Overall, the Hartford study found that most congregations consider themselves
vital and healthy, and half are growing in membership.
Among points of concern: an aging clergy --- especially among Roman Catholics,
Orthodox and predominantly African-Amercian denominations. Clergy in these
faiths have an average age in the mid-50s.
An overview of the study's findings has been published in a 68-page report.
The data are also available in a "workbook" online through the Web site of
the Hartford Institute, allowing comparison between specific groups, regions
of the country or sizes of congregations.
The electronic version "will accommodate the diverse needs of literally
thousands of congregations, denominational leaders, seminary faculty,
consultants . . . and others who will use this research," said Dudley.
In preparatory meetings, Muslims and Jews, Baptists and Mormons, liberal
Protestants and Pentecostals worked together, said researcher Thumma. "They
got into major discussions of theology: What does worship mean? What does it
mean to be a spiritually vital congregation?" he said. "It was one of the
most amazing religious events I've ever participated in."
Although the American religious landscape is becoming increasingly diverse,
individual worshippers are very likely to be in congregations made up mostly
of members of their own race or ethnic group. More than three in four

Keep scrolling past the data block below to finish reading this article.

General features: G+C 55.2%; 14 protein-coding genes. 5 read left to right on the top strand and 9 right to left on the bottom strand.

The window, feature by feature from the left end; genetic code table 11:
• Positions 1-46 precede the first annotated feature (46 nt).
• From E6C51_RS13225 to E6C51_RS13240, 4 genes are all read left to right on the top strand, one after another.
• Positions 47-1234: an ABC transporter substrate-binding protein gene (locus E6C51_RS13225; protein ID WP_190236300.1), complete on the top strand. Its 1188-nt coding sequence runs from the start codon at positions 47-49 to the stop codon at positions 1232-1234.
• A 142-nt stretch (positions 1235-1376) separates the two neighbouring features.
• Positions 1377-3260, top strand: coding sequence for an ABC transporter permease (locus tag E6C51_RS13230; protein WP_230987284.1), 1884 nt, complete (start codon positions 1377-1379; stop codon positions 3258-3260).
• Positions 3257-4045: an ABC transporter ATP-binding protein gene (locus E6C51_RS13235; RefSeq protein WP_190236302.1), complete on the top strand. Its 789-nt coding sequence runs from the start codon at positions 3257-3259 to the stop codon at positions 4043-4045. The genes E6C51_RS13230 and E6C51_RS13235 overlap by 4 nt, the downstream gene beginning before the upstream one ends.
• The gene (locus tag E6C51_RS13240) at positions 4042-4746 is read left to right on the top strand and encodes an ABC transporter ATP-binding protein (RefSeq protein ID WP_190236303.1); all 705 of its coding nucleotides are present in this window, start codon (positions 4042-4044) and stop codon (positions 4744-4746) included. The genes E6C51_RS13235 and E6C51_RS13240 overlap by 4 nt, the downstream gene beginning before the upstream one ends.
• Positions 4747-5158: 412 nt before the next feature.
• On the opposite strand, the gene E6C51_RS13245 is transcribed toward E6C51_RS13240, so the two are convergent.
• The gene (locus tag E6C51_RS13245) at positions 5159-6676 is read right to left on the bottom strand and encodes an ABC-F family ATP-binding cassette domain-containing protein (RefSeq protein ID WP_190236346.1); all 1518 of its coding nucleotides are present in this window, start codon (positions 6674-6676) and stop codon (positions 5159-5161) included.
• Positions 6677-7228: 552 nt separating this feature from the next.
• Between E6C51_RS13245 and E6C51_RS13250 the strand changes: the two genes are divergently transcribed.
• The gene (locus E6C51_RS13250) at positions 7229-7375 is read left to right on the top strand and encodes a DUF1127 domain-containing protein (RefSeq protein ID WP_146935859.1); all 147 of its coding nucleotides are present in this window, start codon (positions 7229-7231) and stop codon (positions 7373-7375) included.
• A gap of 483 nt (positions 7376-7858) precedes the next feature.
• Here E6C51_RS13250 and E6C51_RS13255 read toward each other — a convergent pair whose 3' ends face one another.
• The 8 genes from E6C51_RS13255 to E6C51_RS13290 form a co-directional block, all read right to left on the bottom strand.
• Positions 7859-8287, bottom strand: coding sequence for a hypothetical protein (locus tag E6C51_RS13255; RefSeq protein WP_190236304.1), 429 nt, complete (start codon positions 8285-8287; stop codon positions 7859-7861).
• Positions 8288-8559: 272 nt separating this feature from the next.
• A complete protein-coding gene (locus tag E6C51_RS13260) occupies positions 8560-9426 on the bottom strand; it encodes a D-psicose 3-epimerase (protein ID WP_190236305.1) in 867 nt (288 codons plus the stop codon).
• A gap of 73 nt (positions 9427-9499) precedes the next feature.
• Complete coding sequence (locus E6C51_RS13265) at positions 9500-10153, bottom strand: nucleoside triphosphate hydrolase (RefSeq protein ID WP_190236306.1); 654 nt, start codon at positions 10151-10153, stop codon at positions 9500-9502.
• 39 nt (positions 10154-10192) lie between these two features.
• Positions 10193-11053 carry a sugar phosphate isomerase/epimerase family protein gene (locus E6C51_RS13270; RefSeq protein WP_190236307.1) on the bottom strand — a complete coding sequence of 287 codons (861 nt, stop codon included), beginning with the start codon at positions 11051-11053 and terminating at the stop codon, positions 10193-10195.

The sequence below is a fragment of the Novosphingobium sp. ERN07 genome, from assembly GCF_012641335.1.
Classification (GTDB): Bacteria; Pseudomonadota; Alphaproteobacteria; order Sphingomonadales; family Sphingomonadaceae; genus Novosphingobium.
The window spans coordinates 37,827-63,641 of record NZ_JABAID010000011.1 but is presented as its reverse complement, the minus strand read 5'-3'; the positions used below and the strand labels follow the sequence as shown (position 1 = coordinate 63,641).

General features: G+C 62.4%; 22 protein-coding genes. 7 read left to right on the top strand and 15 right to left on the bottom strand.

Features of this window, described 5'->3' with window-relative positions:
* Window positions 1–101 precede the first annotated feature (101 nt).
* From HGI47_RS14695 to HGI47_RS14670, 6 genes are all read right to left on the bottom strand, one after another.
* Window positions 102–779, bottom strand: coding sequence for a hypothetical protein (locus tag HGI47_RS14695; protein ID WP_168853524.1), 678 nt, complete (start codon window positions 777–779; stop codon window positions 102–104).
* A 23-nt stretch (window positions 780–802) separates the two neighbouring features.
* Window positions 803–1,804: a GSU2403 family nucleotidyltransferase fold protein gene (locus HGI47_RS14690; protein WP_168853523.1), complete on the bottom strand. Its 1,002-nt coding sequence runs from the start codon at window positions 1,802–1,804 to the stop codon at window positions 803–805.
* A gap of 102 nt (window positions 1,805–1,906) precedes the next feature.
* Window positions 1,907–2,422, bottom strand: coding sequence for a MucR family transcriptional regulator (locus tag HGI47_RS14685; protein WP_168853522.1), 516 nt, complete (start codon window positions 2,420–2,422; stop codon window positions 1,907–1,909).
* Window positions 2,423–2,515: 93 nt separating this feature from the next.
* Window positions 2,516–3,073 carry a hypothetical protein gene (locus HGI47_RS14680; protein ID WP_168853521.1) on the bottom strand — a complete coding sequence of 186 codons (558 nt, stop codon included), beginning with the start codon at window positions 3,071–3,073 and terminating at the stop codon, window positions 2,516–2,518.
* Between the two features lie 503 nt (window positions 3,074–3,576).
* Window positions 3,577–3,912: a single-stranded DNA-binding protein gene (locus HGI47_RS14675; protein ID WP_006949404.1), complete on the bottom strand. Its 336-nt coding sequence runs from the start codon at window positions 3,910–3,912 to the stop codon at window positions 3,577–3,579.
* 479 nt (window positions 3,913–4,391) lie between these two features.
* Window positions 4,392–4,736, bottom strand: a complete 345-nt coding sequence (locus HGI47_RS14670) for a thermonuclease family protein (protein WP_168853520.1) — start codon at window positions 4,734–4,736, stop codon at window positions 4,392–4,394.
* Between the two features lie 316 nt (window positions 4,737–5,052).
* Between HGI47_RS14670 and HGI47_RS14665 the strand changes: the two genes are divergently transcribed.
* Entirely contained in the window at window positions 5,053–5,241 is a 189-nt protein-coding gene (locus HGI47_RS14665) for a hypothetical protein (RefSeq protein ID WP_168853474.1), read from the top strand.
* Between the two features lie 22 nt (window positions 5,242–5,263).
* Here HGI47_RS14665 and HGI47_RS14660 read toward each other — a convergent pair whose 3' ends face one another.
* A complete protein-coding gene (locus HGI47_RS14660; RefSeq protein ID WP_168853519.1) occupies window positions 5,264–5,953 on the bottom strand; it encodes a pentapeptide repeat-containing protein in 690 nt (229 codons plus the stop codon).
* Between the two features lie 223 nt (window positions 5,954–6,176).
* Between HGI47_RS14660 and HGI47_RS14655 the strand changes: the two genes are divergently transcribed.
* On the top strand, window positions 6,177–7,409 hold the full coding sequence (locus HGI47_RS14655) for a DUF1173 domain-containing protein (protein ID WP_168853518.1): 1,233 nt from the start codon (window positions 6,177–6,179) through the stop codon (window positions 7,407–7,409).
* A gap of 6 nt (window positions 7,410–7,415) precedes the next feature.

congregations report that most or all of their regularly attending adult
worshippers are white --- a circumstance that reflects the population of the
ZIP code areas in which they are located. Therefore, according to the survey,
the adage that Sunday morning is the most segregated time of the week is not
necessarily true. "Sunday morning is neither more (nor less) segregated than
Saturday night," the report says.
But there are differences, even among largely white Protestant groups: The
larger the congregation, the greater the percentage of young adults and the
greater percentage of male worshippers it is likely to have, regardless of
denomination. Liberal Protestant congregations generally have a higher
percentage of college graduates than other groups. Evangelical Protestant
churches tend to have more young adults and families with young children.
Strong public stands on morality by a congregation are usually linked to
financial soundness and growth, the study shows. A commitment to social
ministry also seems to correlate with congregational vitality.
But if a church really wants to draw new members and fill its offering plates,
it needs two things: an electric guitar and an electronic keyboard --- and
maybe a set of drums. Says the report: "Changes in worship patterns,
especially in using new instruments... have a strong, positive association
with congregational vitality, member growth, financial stability and other
signs of a healthy congregation."
> ON THE WEB: Faith Communities Today report: fact.hartsem.edu
Graph shows percentage of congregation Before 1945, 1945-65, 1966-90,
Historically black Protestant
Catholic and Orthodox
Baha'i, Judaism, Mormon, Islam
Source: Faith Communities Today
/ Jerome Thompson / Staff
(Graphs show results from a study of congregations in America)
More than half of congregations are in towns of rural settings:
25%....Cities 100,000 +
52%....Town or rural settings
Half of congregations have fewer than 100 regularly participating
50%.....fewer than 100
More than half of congregations were founded before 1945:
Source: Faith Communities Today
Jerome Thompson / Staff
©Copyright 2001, The Atlanta Journal-Constitution
Page last updated/revised 031401